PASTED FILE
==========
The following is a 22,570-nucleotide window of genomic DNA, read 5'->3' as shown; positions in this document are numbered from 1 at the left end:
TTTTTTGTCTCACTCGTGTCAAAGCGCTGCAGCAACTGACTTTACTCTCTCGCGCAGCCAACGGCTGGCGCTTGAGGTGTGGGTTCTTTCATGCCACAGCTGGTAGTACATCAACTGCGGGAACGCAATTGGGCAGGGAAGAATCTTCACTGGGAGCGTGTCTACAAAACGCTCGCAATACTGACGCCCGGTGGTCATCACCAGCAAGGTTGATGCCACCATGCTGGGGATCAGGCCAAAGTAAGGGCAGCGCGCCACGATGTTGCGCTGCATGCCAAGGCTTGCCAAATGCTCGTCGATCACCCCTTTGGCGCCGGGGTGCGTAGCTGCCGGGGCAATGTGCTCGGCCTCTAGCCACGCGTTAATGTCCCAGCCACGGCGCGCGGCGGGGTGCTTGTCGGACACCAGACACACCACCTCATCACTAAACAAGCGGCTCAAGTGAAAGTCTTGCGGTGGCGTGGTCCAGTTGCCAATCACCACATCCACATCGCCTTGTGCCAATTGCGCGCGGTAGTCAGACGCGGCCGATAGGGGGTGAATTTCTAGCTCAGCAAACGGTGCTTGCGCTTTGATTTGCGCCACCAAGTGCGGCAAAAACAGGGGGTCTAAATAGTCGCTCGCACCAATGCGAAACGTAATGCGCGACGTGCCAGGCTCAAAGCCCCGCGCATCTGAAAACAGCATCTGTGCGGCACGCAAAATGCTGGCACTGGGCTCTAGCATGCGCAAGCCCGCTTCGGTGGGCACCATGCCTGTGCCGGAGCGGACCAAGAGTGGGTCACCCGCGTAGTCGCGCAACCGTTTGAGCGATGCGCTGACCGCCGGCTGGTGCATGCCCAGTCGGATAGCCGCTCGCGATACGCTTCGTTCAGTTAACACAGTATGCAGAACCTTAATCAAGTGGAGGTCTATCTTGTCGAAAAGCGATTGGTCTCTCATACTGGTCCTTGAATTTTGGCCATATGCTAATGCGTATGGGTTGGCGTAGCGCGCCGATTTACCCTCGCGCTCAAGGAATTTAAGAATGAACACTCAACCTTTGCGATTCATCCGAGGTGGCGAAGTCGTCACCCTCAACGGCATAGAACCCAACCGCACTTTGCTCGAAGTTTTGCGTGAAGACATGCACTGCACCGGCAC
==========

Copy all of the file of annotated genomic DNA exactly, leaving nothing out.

The following is a 22,570-nucleotide window of genomic DNA, read 5'->3' as shown; positions in this document are numbered from 1 at the left end:
TTTTTTGTCTCACTCGTGTCAAAGCGCTGCAGCAACTGACTTTACTCTCTCGCGCAGCCAACGGCTGGCGCTTGAGGTGTGGGTTCTTTCATGCCACAGCTGGTAGTACATCAACTGCGGGAACGCAATTGGGCAGGGAAGAATCTTCACTGGGAGCGTGTCTACAAAACGCTCGCAATACTGACGCCCGGTGGTCATCACCAGCAAGGTTGATGCCACCATGCTGGGGATCAGGCCAAAGTAAGGGCAGCGCGCCACGATGTTGCGCTGCATGCCAAGGCTTGCCAAATGCTCGTCGATCACCCCTTTGGCGCCGGGGTGCGTAGCTGCCGGGGCAATGTGCTCGGCCTCTAGCCACGCGTTAATGTCCCAGCCACGGCGCGCGGCGGGGTGCTTGTCGGACACCAGACACACCACCTCATCACTAAACAAGCGGCTCAAGTGAAAGTCTTGCGGTGGCGTGGTCCAGTTGCCAATCACCACATCCACATCGCCTTGTGCCAATTGCGCGCGGTAGTCAGACGCGGCCGATAGGGGGTGAATTTCTAGCTCAGCAAACGGTGCTTGCGCTTTGATTTGCGCCACCAAGTGCGGCAAAAACAGGGGGTCTAAATAGTCGCTCGCACCAATGCGAAACGTAATGCGCGACGTGCCAGGCTCAAAGCCCCGCGCATCTGAAAACAGCATCTGTGCGGCACGCAAAATGCTGGCACTGGGCTCTAGCATGCGCAAGCCCGCTTCGGTGGGCACCATGCCTGTGCCGGAGCGGACCAAGAGTGGGTCACCCGCGTAGTCGCGCAACCGTTTGAGCGATGCGCTGACCGCCGGCTGGTGCATGCCCAGTCGGATAGCCGCTCGCGATACGCTTCGTTCAGTTAACACAGTATGCAGAACCTTAATCAAGTGGAGGTCTATCTTGTCGAAAAGCGATTGGTCTCTCATACTGGTCCTTGAATTTTGGCCATATGCTAATGCGTATGGGTTGGCGTAGCGCGCCGATTTACCCTCGCGCTCAAGGAATTTAAGAATGAACACTCAACCTTTGCGATTCATCCGAGGTGGCGAAGTCGTCACCCTCAACGGCATAGAACCCAACCGCACTTTGCTCGAAGTTTTGCGTGAAGACATGCACTGCACCGGCAC